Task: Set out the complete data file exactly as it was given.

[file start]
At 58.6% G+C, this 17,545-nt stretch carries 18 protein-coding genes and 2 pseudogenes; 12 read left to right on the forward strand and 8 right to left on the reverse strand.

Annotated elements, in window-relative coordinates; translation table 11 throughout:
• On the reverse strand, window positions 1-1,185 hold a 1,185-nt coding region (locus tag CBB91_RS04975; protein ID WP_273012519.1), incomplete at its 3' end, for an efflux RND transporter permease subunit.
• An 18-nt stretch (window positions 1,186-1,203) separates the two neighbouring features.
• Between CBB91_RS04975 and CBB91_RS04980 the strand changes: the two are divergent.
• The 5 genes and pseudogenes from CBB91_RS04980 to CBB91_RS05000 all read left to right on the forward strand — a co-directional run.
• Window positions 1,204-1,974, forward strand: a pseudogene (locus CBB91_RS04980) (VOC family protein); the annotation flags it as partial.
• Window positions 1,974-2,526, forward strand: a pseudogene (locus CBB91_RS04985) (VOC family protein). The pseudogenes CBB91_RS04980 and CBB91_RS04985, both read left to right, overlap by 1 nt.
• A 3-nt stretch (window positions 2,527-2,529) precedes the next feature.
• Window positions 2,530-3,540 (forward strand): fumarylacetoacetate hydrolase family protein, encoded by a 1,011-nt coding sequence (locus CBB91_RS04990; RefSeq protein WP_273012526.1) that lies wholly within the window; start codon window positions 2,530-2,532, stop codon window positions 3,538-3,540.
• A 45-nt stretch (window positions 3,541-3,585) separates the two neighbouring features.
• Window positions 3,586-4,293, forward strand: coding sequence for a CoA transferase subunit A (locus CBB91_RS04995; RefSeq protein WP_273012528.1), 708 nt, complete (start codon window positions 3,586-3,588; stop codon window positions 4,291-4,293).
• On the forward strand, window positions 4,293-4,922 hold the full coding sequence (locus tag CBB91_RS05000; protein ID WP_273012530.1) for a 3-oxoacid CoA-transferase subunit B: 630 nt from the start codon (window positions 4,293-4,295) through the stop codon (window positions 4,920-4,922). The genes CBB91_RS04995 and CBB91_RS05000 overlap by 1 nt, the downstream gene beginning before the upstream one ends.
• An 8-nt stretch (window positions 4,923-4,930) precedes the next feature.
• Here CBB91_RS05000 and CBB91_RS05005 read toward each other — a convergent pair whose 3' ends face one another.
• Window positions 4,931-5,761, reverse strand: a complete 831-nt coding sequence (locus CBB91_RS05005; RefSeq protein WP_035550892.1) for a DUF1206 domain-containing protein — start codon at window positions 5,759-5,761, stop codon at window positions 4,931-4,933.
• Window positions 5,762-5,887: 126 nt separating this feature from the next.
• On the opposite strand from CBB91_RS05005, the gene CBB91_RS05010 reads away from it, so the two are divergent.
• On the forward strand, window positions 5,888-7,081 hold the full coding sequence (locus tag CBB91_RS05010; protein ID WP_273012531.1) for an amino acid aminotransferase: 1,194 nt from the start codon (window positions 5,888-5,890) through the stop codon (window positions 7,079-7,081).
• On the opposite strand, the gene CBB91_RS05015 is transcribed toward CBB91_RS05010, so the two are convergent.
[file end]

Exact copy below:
At 58.6% G+C, this 17,545-nt stretch carries 18 protein-coding genes and 2 pseudogenes; 12 read left to right on the forward strand and 8 right to left on the reverse strand.

Annotated elements, in window-relative coordinates; translation table 11 throughout:
• On the reverse strand, window positions 1-1,185 hold a 1,185-nt coding region (locus tag CBB91_RS04975; protein ID WP_273012519.1), incomplete at its 3' end, for an efflux RND transporter permease subunit.
• An 18-nt stretch (window positions 1,186-1,203) separates the two neighbouring features.
• Between CBB91_RS04975 and CBB91_RS04980 the strand changes: the two are divergent.
• The 5 genes and pseudogenes from CBB91_RS04980 to CBB91_RS05000 all read left to right on the forward strand — a co-directional run.
• Window positions 1,204-1,974, forward strand: a pseudogene (locus CBB91_RS04980) (VOC family protein); the annotation flags it as partial.
• Window positions 1,974-2,526, forward strand: a pseudogene (locus CBB91_RS04985) (VOC family protein). The pseudogenes CBB91_RS04980 and CBB91_RS04985, both read left to right, overlap by 1 nt.
• A 3-nt stretch (window positions 2,527-2,529) precedes the next feature.
• Window positions 2,530-3,540 (forward strand): fumarylacetoacetate hydrolase family protein, encoded by a 1,011-nt coding sequence (locus CBB91_RS04990; RefSeq protein WP_273012526.1) that lies wholly within the window; start codon window positions 2,530-2,532, stop codon window positions 3,538-3,540.
• A 45-nt stretch (window positions 3,541-3,585) separates the two neighbouring features.
• Window positions 3,586-4,293, forward strand: coding sequence for a CoA transferase subunit A (locus CBB91_RS04995; RefSeq protein WP_273012528.1), 708 nt, complete (start codon window positions 3,586-3,588; stop codon window positions 4,291-4,293).
• On the forward strand, window positions 4,293-4,922 hold the full coding sequence (locus tag CBB91_RS05000; protein ID WP_273012530.1) for a 3-oxoacid CoA-transferase subunit B: 630 nt from the start codon (window positions 4,293-4,295) through the stop codon (window positions 4,920-4,922). The genes CBB91_RS04995 and CBB91_RS05000 overlap by 1 nt, the downstream gene beginning before the upstream one ends.
• An 8-nt stretch (window positions 4,923-4,930) precedes the next feature.
• Here CBB91_RS05000 and CBB91_RS05005 read toward each other — a convergent pair whose 3' ends face one another.
• Window positions 4,931-5,761, reverse strand: a complete 831-nt coding sequence (locus CBB91_RS05005; RefSeq protein WP_035550892.1) for a DUF1206 domain-containing protein — start codon at window positions 5,759-5,761, stop codon at window positions 4,931-4,933.
• Window positions 5,762-5,887: 126 nt separating this feature from the next.
• On the opposite strand from CBB91_RS05005, the gene CBB91_RS05010 reads away from it, so the two are divergent.
• On the forward strand, window positions 5,888-7,081 hold the full coding sequence (locus tag CBB91_RS05010; protein ID WP_273012531.1) for an amino acid aminotransferase: 1,194 nt from the start codon (window positions 5,888-5,890) through the stop codon (window positions 7,079-7,081).
• On the opposite strand, the gene CBB91_RS05015 is transcribed toward CBB91_RS05010, so the two are convergent.